As I drive out of the carpark I decide on one of my secret inner-city parking spots. These are few and far between at the best of times, but when your van sticks out like dog’s balls, it’s best to get into your spot late, sleep, and leave early the next morning. Tonight I choose a narrow street in Annandale, between the park and the backyard fences of fancy houses which are so tall I can’t be seen from their windows. When I park I put my silver sunshade across the windscreen and hold it in place with the sun visors. I crawl into the back of the van and pull my black curtain across behind the front seats and get into bed. There’s no reading tonight; I don’t want any late night dog walkers noticing even the faintest light coming from the Doom. I’ve done enough reading this evening anyway. I am asleep by 10.30pm.
I wake at 5.30am and drive straight to the uni carpark. I gather today’s work clothes, ride to the pool, swim and get ready. Today and the next are much the same as yesterday, but I spend the mornings at the library drawing and listening to music. After I teach my last class I do the final bit of admin: I make sure I’ve answered all my emails, my marking is all up to date, my devices charged, and I lock my laptop in my filing cabinet. I no longer take my work home with me. When I have more work to do I just hang around the city for longer. I keep my real self free from work.
I am now done with work for the week so it’s time to become myself again. I ride to the carpark and lock my bike up with three locks. As I drive away from the city, with the university in my rear-view mirror, I feel all the knots in my mind begin to loosen; all the tight crevices into which time has been forced dislodges and unravels.
As much as I love leaving the city, I will happily stick around if a band I love is playing. There’s a gig on tonight, so I drive to a café close to the venue and change into my real clothes –some old band shirt or other, faded black jeans, old black boots, my favourite paint-stained blue flanno and a green army bomber jacket over the top. My hair is now wild and free of those flattening pins and ties and other normalising, taming apparatus. I hang out at the café and draw and write and read, then I get to the gig and catch up with friends and jump around and bang my head, dancing myself back into my body. I don’t even drink anymore because my mental health is so much better. I have such a great time and I feel like myself again. After the gig I head back to the Doom and sleep the peaceful sleep of innocents inside its metal womb.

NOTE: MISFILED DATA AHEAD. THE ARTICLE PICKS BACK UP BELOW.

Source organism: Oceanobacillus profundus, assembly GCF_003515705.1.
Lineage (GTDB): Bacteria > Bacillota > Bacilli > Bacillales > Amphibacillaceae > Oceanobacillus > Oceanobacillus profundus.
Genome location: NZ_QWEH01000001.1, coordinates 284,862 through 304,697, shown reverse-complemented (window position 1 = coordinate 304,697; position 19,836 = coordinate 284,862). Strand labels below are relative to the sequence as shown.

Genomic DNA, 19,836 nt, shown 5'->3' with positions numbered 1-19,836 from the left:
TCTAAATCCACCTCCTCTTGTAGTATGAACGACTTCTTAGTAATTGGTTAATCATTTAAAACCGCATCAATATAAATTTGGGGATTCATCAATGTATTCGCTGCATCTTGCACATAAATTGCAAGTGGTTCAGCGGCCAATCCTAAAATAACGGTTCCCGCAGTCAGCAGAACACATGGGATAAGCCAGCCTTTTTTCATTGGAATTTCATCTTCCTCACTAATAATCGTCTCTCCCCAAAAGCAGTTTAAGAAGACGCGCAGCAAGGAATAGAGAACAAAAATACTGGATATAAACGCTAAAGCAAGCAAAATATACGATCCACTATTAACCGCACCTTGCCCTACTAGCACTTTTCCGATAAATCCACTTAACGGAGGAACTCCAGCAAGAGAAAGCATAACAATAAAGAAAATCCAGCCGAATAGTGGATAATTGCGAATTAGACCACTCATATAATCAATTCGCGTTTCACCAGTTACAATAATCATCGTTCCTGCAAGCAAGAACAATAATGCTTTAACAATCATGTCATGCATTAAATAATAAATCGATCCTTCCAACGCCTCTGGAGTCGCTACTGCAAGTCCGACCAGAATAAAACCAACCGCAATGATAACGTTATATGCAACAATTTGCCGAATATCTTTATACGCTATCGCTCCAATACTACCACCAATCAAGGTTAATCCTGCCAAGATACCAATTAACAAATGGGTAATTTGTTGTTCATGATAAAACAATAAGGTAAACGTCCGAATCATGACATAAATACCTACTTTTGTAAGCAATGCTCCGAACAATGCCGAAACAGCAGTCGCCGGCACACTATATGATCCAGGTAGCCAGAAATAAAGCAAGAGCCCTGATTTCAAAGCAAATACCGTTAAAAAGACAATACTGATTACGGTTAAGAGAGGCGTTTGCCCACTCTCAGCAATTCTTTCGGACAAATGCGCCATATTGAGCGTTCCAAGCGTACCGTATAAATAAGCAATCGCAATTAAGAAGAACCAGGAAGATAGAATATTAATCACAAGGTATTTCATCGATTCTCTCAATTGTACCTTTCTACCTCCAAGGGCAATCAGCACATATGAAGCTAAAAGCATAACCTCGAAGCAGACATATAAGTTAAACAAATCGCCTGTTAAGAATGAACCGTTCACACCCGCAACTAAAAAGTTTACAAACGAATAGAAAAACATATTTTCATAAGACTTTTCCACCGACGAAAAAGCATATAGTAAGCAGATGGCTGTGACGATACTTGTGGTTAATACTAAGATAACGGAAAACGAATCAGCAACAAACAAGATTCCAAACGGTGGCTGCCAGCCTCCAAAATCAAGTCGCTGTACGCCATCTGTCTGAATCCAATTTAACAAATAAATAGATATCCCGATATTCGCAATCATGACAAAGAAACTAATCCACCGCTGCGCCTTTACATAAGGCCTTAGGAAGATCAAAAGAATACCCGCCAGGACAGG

The morning I leave, I don’t fully leave straightaway; I stop in and see family in the area then I stock up on food and toiletries at the shops.
Then I hit the road. I’m heading west again in the hopes I can still catch the snow. As the roads open up so does my mind. I listen to heavy and psychedelic music and it aides the process of re-becoming. I wind down the window and the final layers of normalcy slough off my being and are sucked out of the window and fly away in the wind. Now that I have shaken off the shackles of time and work, I expand back into myself, into the wider world and into deep time itself. Gone are the minutes and the hours, gone is the timing of eating, pissing, shitting, sleeping, drinking, swimming, showering, teaching, marking, performing, parking, driving, hiding and conforming. I re-enter all time and no time.
For the next few days I am really living, in the same place and the same state of time as my ancestors did, and as I sleep underneath their campfires in the sky, on top of earth that holds layers of their bones and other evidence of their lives and deaths, they feed me stories of freedom and belonging.
And in some years, I will look back on these times as some of the best of my life, and if I ever feel swamped or stuck I only need to remember who I am and what I need to do to feel like myself again.